It is now almost a week since The Speaking Out Summit, chaired by Roy Lilley. (nhsmanagers.net) Here are my (very) edited highlights of the day.
Roy Lilley quoted himself: “I don’t know why managers don’t crawl on their hands and knees, from one end of a hospital to another and grovel, to be told what the front line knows.” The tone was set. The aim? “Get the right people in the room (administrators, whistle blowers, lawyers, senior bosses, managers), and see if we can thrash out something practical doable and useful to help people to speak out”. Easier to write than do, of course, but there was energy in the room.
Dr. Phil Hammond felt he was very inspired by whistle blowers. “Difficulty is the excuse history never accepts”. (I told you the day was full of thought provocation!) If we think of whistle blowing (which is still too pejorative a phrase, and is tainted with ‘snitch’ mentality), but turn it around to feel it is about constructive dialogue for clinical accountability – think of it positively – then we may be on the right journey? You got the feeling that as lawyers may be complicit in covering up the stench of raking over the masses of dirty linen, the level of inaction on what can only be described as avoidable deaths may well still be occurring?
Dean Royles from NHS Employers gave the management view and presented us depressing stats: 54% of complaining staff feel they are never listened to. If you raise concerns and it is acted on, courageous whistle blowers know that they are likely to lose their jobs. As soon as lawyers get involved, then there is allegation-tennis, claim and counter, and money being wasted. This was the first mention in the day of mediation being a logical start for all, and keep the lawyers out. It has worked in Construction – another seriously litigious sector.
It was great to hear from our first ‘celebrity whistle blower’. Dr David Drew, former Paediatrician. ‘Former’ – that is the reality of whistle blowing. Trumped up and spurious allegations to blacken the reputation of the complainant. And we all lose the services of a good medical practitioner. It just feels so sad.
Our second celebrity WB, Gary Walker, was a CEO of a trust. Boards were running hard to hit targets. I got the feeling that target chasing can yield needless deaths? Isn’t that sobering?
I loved Prof Christopher Newdick, from University of Reading. The disasters that have occurred (and he took us through many) centred around core problems: a lack of leadership, a lack of accountability, and a lack of infection control causing a Clostridium Diffcile outbreak in one hospital. In Stafford, 120 to 150 clinicians ‘knew’ what was happening. Chris again brought up the target driven mentality leads to the wrong things being done, such that concerns about patient safety, morbidity and mortality were lower down the list of objectives than they should ever be.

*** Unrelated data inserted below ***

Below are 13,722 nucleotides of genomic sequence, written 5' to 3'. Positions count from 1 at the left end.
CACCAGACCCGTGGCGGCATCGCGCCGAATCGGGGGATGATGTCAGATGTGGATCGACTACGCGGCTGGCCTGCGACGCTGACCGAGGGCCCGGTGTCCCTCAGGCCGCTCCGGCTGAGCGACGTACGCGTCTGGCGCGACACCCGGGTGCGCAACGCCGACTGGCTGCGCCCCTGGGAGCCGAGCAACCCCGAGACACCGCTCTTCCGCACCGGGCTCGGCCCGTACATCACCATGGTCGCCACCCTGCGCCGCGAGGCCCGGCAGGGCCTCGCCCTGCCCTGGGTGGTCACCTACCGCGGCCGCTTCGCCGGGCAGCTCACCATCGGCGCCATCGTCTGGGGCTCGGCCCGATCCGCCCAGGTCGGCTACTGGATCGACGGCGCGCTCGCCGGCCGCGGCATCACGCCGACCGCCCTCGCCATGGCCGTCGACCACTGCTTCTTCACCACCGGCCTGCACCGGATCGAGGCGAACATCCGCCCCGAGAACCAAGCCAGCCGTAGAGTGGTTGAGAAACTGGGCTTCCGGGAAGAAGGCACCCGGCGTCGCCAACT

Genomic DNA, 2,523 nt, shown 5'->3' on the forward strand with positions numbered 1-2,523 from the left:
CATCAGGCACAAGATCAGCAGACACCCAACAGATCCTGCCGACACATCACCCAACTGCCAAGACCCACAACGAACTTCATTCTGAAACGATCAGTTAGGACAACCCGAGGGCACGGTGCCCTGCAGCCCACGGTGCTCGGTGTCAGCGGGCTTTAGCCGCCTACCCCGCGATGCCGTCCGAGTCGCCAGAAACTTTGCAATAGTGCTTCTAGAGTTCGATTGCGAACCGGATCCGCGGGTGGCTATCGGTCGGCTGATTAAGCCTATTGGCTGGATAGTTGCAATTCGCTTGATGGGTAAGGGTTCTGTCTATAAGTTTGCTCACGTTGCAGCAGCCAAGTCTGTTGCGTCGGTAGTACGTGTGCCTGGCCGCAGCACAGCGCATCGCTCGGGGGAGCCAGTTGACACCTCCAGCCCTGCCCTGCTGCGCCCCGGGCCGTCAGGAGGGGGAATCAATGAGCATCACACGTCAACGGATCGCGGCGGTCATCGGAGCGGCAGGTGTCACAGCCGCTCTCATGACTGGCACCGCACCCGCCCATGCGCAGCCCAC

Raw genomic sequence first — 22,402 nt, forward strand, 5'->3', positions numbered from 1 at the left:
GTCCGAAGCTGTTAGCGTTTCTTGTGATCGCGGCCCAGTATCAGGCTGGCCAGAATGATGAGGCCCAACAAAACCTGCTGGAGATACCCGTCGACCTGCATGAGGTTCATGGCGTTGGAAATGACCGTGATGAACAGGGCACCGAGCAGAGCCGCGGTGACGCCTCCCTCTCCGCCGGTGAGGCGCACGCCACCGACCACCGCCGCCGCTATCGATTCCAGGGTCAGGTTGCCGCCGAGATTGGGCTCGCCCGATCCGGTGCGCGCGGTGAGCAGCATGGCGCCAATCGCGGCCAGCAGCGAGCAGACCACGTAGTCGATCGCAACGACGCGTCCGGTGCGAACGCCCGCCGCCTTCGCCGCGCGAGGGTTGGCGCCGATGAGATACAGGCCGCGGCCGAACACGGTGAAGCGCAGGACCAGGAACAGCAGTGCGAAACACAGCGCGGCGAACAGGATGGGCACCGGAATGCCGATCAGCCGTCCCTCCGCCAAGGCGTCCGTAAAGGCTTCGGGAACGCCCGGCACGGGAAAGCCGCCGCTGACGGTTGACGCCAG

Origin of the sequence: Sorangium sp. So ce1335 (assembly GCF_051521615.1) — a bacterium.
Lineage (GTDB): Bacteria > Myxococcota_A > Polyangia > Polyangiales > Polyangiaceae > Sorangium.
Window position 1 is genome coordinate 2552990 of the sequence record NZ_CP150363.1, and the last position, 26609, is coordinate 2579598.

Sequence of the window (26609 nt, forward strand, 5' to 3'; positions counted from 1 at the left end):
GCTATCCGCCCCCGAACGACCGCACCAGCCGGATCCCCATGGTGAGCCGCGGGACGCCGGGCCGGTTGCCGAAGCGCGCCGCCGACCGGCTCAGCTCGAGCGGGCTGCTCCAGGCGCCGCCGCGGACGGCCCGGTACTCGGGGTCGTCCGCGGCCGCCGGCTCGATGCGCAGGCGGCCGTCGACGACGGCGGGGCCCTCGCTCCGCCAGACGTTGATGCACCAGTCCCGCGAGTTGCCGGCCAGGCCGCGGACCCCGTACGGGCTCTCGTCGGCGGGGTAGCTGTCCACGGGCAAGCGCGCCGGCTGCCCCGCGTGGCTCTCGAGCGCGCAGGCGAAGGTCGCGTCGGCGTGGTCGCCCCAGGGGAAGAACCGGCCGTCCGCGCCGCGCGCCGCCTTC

700 days is the average tenure of an NHS CEO. Bucking the trend is Sir Robert Naylor with 14 years at UCLH. Showing and sharing the vision, leadership, empowerment and sharing of the objectives – like a proper organisation should be run – were the cornerstones of clinical excellence. He would be the CEO crawling on hands and knees to find out more from the front line…
I’ve mentioned James Titcombe and the avoidable death of his son in my last blog. It does make all the rest of the day pale for me. We just have to do more to make speaking out work quickly and effectively.
And that’s where we ended up. A final brain storm of what to do next. Roy and the team are currently working on Best Practice Guidelines. I want the emphasis to change to rewarding speaking out. Let’s think of Speaking Out as the equivalent of Suggestion For Improvement boxes that some organisations still have. And if the suggestion – any suggestion (investigating poor clinical practice, saving a wasteful methodology, adding a new operating procedure, removing a poor system, pointing out outlying HSMR and why), and lumping them all in together as positive, then we have the change in mentality that is necessary. And so we can then offer incentives if the suggestion leads to savings. It just might help the change in behaviour we so desperately need.